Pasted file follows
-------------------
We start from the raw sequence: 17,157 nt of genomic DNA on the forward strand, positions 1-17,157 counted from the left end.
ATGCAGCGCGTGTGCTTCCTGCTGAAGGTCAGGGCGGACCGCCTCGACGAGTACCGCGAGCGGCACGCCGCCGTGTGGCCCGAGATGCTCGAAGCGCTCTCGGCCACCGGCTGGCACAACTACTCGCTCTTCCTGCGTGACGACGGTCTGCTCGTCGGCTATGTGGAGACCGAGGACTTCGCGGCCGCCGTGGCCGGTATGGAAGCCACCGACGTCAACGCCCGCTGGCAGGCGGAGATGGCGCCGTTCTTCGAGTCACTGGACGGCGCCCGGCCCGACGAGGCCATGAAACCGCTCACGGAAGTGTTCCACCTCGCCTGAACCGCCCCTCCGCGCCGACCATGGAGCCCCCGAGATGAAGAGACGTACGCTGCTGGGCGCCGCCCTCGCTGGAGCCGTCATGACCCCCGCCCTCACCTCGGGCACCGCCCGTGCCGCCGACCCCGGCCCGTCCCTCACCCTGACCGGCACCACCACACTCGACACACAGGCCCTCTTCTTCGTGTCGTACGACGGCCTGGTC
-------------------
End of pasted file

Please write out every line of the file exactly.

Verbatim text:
We start from the raw sequence: 17,157 nt of genomic DNA on the forward strand, positions 1-17,157 counted from the left end.
ATGCAGCGCGTGTGCTTCCTGCTGAAGGTCAGGGCGGACCGCCTCGACGAGTACCGCGAGCGGCACGCCGCCGTGTGGCCCGAGATGCTCGAAGCGCTCTCGGCCACCGGCTGGCACAACTACTCGCTCTTCCTGCGTGACGACGGTCTGCTCGTCGGCTATGTGGAGACCGAGGACTTCGCGGCCGCCGTGGCCGGTATGGAAGCCACCGACGTCAACGCCCGCTGGCAGGCGGAGATGGCGCCGTTCTTCGAGTCACTGGACGGCGCCCGGCCCGACGAGGCCATGAAACCGCTCACGGAAGTGTTCCACCTCGCCTGAACCGCCCCTCCGCGCCGACCATGGAGCCCCCGAGATGAAGAGACGTACGCTGCTGGGCGCCGCCCTCGCTGGAGCCGTCATGACCCCCGCCCTCACCTCGGGCACCGCCCGTGCCGCCGACCCCGGCCCGTCCCTCACCCTGACCGGCACCACCACACTCGACACACAGGCCCTCTTCTTCGTGTCGTACGACGGCCTGGTC